The 140 students from the Class of 2014 who earned the New Haven Promise Scholarship and enrolled at an in-state public college or university had — on average — complete tuition and fees covered by the combination of New Haven Promise and FAFSA.
The application for both of those programs are now open to the Class of 2015 and you are encouraged to act quickly. New Haven Promise and Yale University can help students and families navigate the process for both — FREE of charge — on Wednesday, February 25, at 5:30 pm in Room 111 at 17 Hillhouse Avenue on Yale’s campus. Please note that the federal government has sent out a scam warning about “financial aid advice services” charging unsuspecting students to find free money for college. Do not pay for such services, especially when we are here to help. NEW: If you have changes to make or mistakes to fix, here’s advice straight from the people who dole out the money.
New Haven Promise
To apply for the New Haven Promise Scholarship, follow this link. No matter your plan, New Haven public school students who reside within city limits should take the 10 minutes to apply. The Promise Scholarship is no longer just about financial benefit. To complete the application, one will need separate email addresses for the student and parent and the student ID number that is issued by New Haven Public Schools or qualifying charter schools. Below is an outline of eligibility:
• Be a New Haven resident and attend New Haven Public Schools or approved public charter schools in the City of New Haven;
• Have a positive disciplinary record;
• Complete the community service requirement;
• Achieve 90% attendance or better during high school (grades 9-12);
• Achieve a cumulative 3.0 grade point average (GPA)** or better upon graduation from New Haven public schools; and
• Maintain a 2.0 GPA during the years s/he is enrolled in post-secondary education to college.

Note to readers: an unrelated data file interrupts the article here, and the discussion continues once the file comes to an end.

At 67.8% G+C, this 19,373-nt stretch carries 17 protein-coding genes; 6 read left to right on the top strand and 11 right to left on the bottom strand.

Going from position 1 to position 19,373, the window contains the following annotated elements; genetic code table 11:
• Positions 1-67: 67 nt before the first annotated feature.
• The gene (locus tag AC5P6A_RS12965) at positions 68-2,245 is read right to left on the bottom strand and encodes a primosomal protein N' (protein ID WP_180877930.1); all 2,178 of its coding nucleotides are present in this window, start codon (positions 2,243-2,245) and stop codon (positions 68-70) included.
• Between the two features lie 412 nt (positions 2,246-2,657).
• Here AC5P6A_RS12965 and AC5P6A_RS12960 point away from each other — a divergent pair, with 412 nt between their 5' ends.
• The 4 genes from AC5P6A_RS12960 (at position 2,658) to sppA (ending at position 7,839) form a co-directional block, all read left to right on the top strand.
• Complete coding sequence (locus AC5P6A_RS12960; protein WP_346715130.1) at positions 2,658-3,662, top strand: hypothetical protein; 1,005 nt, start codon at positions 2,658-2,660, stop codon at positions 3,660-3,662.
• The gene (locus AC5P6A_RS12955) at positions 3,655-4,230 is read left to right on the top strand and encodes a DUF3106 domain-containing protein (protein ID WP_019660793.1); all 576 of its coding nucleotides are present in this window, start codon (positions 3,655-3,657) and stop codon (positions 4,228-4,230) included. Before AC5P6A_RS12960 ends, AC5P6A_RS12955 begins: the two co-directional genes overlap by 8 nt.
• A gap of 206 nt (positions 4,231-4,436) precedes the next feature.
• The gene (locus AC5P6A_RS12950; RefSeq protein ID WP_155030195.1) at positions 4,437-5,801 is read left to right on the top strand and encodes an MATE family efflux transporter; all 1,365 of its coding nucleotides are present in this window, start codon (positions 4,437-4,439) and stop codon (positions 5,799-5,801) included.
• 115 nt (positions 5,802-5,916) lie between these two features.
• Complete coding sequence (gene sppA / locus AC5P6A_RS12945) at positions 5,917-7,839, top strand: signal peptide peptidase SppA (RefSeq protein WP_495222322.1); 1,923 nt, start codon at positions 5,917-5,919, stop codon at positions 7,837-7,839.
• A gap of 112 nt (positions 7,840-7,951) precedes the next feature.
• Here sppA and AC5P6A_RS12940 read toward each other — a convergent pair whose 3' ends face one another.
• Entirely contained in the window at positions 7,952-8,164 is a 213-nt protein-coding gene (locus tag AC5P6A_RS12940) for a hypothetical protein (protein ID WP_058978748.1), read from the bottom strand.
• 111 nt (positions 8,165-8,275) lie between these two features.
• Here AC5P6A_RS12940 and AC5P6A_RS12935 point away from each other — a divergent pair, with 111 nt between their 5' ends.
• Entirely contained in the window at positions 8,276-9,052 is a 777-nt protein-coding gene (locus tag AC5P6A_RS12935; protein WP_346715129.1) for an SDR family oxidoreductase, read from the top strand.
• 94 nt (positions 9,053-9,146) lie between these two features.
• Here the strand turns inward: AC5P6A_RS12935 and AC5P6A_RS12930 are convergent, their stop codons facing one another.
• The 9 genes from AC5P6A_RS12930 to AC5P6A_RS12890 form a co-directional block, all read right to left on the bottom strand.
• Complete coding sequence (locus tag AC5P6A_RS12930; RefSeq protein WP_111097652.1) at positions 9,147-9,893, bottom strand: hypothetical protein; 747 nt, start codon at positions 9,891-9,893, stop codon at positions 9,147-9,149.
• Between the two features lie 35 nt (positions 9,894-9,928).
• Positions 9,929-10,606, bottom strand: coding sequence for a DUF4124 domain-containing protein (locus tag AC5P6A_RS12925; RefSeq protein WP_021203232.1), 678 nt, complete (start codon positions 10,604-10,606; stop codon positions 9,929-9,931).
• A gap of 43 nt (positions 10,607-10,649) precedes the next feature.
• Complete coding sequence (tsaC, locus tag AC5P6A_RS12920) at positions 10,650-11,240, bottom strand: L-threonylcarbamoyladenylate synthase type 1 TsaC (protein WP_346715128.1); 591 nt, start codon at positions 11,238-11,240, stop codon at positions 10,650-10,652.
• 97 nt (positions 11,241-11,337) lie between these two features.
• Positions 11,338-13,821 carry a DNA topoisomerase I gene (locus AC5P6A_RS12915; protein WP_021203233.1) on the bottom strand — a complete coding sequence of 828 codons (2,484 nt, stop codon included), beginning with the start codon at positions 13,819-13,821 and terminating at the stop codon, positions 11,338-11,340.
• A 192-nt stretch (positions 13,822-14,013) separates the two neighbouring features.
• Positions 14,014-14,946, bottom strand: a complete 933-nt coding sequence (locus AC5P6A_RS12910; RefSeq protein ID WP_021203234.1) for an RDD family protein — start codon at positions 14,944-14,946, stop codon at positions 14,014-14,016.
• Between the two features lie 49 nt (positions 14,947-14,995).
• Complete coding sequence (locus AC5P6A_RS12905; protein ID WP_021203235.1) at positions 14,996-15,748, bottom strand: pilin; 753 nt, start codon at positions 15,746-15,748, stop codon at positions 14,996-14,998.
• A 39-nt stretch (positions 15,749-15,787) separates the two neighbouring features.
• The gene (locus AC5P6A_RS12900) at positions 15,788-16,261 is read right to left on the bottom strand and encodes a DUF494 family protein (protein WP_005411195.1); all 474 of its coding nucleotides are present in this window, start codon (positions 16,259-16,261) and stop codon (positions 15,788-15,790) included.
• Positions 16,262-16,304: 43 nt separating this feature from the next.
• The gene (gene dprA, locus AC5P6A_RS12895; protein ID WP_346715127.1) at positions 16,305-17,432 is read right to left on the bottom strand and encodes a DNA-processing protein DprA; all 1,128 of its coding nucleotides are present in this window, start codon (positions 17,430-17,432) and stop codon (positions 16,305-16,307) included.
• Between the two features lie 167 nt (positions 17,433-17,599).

** There is also a competitive Passport to Promise scholarship for students who finish below the 3.0 threshold, yet have a minimum 2.5 GPA while in high school. All other requirements must be met. The application for Passport is included within the regular application.
The FAFSA application is more complex than the Promise application. To get started, you will need to get a Federal Student Aid PIN. We will get into the navigation of this process at the end, but for now you should get acquainted with FAFSA. This is government aid for low-income students, not merit-based assistance, and the money is available on a first-come, first-served basis. And, as you’d suspect, free money goes fast. Before you get into all the rules and regulations, take a moment to watch a quick video, learn about FAFSA myths that have been debunked, discover more at the FAFSA learning center and take in some FAFSA tips for students with undocumented parents.
Filling Out FAFSA
In preparation to apply for financial assistance from the Federal Government through FAFSA, you will need the following:
(Note that you will need financial and tax information for the year preceding the academic year for which you are filing a FAFSA. To complete FAFSA for the 2015-2016 academic year, you will need financial and tax information for 2014. You can use your 2013 tax returns to complete the estimated FAFSA, then go back in with the upated information when your 2014 return is complete.)
The New Haven Scholarship (NHPS seniors: See your counselor for an application)
The Community Foundation For Greater New Haven Scholarships
Wells Fargo College Tuition Resources
2015-16 African-American Affairs Commission Scholarships
2015-16 U.S. Department of Education Resources for Undocumented Youth
2014-15 Mexican-American Legal Defense Fund Scholarships (includes undocumented student options)